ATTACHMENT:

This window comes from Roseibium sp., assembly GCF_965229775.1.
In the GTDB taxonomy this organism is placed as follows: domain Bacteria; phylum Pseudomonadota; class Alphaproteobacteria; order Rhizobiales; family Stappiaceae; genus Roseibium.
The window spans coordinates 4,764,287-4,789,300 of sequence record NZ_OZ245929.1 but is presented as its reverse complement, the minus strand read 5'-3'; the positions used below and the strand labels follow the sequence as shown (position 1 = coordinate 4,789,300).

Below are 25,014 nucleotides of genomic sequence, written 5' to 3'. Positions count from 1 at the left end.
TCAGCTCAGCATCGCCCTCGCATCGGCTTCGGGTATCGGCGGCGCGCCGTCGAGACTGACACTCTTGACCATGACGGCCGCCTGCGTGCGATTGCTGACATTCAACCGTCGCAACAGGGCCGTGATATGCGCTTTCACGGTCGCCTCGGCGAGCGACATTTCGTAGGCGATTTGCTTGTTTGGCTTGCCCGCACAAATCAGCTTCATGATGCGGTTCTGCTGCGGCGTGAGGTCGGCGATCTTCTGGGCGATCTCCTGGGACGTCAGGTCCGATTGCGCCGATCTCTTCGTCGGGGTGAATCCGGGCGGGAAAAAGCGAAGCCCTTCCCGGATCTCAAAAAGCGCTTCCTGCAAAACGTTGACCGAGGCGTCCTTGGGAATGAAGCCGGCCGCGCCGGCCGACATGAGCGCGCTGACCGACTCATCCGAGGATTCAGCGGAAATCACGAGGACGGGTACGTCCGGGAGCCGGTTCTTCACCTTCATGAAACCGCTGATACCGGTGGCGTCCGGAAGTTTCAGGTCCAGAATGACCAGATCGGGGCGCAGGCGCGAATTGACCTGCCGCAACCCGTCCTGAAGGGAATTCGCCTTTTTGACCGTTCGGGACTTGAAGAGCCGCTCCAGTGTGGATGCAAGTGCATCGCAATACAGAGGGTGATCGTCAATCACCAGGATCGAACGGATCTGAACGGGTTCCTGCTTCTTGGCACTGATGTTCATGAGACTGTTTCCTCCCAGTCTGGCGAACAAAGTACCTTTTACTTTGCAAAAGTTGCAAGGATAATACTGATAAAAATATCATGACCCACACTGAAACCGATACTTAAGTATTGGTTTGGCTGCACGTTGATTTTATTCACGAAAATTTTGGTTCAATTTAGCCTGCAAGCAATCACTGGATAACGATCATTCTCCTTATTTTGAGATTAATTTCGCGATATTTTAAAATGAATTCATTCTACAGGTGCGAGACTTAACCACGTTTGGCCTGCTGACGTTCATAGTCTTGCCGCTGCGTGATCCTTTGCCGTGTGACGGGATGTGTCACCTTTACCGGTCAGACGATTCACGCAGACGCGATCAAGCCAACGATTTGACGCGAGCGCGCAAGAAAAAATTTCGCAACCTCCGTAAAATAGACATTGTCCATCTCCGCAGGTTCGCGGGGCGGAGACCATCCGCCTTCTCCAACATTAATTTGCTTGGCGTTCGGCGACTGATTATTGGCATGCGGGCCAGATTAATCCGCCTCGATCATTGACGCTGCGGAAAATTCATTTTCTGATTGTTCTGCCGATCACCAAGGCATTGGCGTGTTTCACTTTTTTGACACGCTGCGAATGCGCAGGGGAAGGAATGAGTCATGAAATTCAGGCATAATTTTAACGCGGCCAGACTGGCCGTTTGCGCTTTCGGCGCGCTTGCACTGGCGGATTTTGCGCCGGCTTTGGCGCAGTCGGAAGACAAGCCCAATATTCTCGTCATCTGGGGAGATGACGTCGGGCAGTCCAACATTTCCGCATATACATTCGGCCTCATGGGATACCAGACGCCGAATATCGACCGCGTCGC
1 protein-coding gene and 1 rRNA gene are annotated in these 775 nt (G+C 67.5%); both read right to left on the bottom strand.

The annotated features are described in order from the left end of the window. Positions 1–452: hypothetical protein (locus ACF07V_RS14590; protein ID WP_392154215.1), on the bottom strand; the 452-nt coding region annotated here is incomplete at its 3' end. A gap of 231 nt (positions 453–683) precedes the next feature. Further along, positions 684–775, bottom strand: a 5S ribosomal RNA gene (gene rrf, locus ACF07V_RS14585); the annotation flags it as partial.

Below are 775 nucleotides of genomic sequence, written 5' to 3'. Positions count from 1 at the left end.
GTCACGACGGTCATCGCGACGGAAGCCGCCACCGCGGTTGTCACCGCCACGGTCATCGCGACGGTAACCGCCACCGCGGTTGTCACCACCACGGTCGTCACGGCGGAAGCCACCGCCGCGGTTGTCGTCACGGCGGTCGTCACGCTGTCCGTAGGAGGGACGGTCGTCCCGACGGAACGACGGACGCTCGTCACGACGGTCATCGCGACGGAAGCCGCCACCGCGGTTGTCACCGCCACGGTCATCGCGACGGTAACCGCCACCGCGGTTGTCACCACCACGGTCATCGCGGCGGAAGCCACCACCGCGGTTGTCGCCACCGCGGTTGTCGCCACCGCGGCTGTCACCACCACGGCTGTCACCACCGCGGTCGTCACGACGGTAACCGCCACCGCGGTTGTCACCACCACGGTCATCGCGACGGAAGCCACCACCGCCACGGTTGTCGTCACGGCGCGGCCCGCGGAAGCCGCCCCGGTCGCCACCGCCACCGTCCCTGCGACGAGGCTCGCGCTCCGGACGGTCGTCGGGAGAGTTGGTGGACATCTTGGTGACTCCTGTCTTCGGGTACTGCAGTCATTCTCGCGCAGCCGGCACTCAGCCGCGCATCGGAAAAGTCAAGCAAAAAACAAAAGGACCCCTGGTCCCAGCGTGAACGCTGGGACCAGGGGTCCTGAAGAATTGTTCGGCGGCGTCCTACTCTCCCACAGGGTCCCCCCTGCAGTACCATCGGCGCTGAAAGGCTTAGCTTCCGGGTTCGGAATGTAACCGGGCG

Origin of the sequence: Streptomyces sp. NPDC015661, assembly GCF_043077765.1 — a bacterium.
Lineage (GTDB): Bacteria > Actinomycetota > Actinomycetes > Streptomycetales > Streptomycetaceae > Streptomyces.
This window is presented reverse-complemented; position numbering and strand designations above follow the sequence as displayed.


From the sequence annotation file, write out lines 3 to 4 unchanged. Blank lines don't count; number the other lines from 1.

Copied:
The window spans coordinates 4,764,287-4,789,300 of sequence record NZ_OZ245929.1 but is presented as its reverse complement, the minus strand read 5'-3'; the positions used below and the strand labels follow the sequence as shown (position 1 = coordinate 4,789,300).

Below are 25,014 nucleotides of genomic sequence, written 5' to 3'. Positions count from 1 at the left end.